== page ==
A county district court judge ruled yesterday that there was sufficient evidence to-convict University police chief Saul L. Chafin on a charge of assault, but decided instead to continue the case without a finding for a year.
The judge's decision means the case will be dismissed in July of next year if Chafin is not involved in similar trouble.
"The Commonwealth has made its case beyond a reasonable doubt, but a finding of guilty is not essential for justice in this matter." Judge Robert Nixon said, after a day-long trial.
Chafin was accused of assaulting Steven R. Verr '79 on February 10. Verr, now a student in the Graduate School of Arts and Sciences, testified yesterday that, after he called Chafin a "lackey," the chief jabbed him with his index finger, grabbed him in a headlock, and "pummeled" him.
Verr said he may now file a civil suit against Chafin in connection with the incident. "Based on what the judge found. I think a civil suit would sail through." Verr said, adding he would be more likely to file suit if Harvard withheld financial aid funds or took other action against him.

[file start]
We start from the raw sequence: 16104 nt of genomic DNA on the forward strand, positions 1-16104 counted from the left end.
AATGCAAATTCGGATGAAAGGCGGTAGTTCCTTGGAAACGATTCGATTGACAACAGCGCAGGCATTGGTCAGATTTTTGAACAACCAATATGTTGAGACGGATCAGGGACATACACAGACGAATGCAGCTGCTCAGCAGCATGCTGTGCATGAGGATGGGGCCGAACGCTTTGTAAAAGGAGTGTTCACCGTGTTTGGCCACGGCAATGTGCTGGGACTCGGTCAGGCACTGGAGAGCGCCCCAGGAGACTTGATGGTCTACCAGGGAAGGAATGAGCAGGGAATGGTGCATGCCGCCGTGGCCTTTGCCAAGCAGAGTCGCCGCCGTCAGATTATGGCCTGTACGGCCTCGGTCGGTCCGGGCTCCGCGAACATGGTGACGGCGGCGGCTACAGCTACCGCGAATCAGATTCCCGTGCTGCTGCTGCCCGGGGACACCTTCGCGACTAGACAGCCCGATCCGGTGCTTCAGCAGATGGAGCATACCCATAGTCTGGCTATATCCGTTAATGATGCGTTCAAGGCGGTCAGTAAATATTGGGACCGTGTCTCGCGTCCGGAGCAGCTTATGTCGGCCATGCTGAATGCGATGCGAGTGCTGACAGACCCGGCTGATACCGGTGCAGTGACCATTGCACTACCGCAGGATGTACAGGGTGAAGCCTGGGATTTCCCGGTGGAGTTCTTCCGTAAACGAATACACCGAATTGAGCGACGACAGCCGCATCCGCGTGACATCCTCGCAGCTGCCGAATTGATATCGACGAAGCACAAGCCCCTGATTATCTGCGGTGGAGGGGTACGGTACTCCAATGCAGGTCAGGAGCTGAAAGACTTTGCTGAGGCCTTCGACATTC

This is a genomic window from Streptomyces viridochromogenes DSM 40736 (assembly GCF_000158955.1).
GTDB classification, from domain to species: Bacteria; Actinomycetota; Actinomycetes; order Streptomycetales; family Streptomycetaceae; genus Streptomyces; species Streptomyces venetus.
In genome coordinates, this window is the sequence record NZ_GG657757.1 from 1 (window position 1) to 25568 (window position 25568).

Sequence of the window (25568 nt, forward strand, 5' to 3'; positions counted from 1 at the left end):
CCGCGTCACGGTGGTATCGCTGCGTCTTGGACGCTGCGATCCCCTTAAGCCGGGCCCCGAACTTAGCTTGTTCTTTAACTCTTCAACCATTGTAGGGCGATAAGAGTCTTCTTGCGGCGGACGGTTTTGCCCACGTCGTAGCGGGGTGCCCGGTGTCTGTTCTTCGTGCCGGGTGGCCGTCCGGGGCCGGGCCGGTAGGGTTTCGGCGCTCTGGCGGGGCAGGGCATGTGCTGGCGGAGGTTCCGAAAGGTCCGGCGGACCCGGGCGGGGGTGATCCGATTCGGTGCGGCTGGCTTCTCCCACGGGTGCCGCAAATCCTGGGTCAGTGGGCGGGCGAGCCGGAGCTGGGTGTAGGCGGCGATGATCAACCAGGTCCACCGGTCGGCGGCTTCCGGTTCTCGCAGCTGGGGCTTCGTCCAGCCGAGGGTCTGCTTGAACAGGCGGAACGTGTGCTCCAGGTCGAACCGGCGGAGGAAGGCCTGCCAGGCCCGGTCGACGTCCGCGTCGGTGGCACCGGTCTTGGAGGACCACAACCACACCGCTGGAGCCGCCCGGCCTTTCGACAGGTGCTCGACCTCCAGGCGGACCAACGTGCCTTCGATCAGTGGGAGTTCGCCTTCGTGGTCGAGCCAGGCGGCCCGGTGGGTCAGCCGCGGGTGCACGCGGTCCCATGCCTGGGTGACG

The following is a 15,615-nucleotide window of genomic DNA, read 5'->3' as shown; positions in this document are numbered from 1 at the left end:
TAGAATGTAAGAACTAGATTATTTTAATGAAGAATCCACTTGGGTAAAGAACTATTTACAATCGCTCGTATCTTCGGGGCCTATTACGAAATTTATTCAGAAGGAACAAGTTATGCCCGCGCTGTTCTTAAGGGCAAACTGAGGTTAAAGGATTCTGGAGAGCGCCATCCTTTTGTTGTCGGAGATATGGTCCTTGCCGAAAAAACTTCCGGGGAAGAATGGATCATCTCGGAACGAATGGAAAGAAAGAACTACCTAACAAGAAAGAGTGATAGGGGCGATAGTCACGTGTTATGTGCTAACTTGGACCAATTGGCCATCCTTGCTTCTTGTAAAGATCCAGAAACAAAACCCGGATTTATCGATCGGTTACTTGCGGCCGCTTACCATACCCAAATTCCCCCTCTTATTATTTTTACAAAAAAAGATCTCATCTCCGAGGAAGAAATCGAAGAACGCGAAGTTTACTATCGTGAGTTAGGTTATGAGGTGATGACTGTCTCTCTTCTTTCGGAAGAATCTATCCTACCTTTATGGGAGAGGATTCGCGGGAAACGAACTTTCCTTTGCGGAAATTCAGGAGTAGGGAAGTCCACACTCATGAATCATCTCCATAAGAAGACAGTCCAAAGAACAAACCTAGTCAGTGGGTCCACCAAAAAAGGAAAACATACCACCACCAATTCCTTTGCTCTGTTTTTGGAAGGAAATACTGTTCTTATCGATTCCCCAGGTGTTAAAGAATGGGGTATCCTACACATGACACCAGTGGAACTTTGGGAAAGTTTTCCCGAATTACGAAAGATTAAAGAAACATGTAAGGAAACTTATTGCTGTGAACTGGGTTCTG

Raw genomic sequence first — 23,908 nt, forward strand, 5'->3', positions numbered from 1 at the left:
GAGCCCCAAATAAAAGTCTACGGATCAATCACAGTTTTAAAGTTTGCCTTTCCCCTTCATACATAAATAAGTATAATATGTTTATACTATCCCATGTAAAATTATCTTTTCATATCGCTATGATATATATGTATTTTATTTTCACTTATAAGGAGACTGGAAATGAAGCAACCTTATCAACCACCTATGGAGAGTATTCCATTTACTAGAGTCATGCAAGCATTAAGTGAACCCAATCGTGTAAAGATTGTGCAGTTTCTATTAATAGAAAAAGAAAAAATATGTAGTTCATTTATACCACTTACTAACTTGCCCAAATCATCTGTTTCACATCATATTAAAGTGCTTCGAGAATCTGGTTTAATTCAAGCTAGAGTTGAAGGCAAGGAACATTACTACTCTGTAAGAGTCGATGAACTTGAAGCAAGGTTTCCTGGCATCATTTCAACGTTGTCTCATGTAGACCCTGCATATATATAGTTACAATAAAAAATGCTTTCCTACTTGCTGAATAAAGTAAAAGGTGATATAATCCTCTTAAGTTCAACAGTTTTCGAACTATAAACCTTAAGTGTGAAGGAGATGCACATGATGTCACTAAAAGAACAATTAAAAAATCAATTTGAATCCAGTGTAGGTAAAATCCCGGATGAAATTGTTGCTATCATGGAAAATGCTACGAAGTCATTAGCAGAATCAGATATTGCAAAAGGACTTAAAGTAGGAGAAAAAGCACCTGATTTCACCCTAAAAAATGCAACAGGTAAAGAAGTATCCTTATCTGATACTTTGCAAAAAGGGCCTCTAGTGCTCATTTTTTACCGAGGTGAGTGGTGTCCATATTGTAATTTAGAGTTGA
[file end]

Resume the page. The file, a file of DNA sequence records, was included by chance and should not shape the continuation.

University officials were unavailable for comment yesterday on the ruling. Sources said earlier in the summer, however, that Chafin was in no danger of losing his job regardless of how the trial turned out.
Detailed descriptions of a brief encounter between Chafin and Verr dominated the four hours of testimony. Verr, the only witness called by the prosecution, said he called Chafin a "lackey" after the chief refused to divulge the reasons behind a meeting he had requested with the student. Chafin said University officials had informed him Verr had been expelled, and said he had therefore summoned him to tell him he was "being terminated" as a student security guard.
When Verr did not know of the expulsion--which has since been revoked--Chafin made several calls during the meeting to Harvard officials asking for confirmation. When he repeatedly refused to tell Verr who he had called or what they had said. Verr referred to Chafin as a "lackey" at least twice, and the altercation ensued.
Several police officers who were nearby at the time testified for the defense, but in a few key places their stories were tangled and contradictory. One witness--security guard Joseph Hale--said he came into the